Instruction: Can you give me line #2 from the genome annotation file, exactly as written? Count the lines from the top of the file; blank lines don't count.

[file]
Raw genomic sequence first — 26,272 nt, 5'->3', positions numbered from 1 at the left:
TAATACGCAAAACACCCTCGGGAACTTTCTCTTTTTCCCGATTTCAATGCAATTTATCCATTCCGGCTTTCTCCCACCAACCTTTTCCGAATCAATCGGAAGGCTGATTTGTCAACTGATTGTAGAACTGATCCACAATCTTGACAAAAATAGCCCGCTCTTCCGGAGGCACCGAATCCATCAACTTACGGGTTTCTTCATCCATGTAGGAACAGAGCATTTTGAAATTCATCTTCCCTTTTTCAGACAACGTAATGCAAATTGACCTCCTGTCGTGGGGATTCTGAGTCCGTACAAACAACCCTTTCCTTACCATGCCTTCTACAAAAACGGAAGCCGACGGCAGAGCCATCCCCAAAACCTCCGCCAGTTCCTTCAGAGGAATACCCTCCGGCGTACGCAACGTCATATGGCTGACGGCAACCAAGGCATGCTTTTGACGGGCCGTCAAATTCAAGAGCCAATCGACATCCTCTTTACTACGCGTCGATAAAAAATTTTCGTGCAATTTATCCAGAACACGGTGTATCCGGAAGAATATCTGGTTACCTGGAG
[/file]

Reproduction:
TAATACGCAAAACACCCTCGGGAACTTTCTCTTTTTCCCGATTTCAATGCAATTTATCCATTCCGGCTTTCTCCCACCAACCTTTTCCGAATCAATCGGAAGGCTGATTTGTCAACTGATTGTAGAACTGATCCACAATCTTGACAAAAATAGCCCGCTCTTCCGGAGGCACCGAATCCATCAACTTACGGGTTTCTTCATCCATGTAGGAACAGAGCATTTTGAAATTCATCTTCCCTTTTTCAGACAACGTAATGCAAATTGACCTCCTGTCGTGGGGATTCTGAGTCCGTACAAACAACCCTTTCCTTACCATGCCTTCTACAAAAACGGAAGCCGACGGCAGAGCCATCCCCAAAACCTCCGCCAGTTCCTTCAGAGGAATACCCTCCGGCGTACGCAACGTCATATGGCTGACGGCAACCAAGGCATGCTTTTGACGGGCCGTCAAATTCAAGAGCCAATCGACATCCTCTTTACTACGCGTCGATAAAAAATTTTCGTGCAATTTATCCAGAACACGGTGTATCCGGAAGAATATCTGGTTACCTGGAG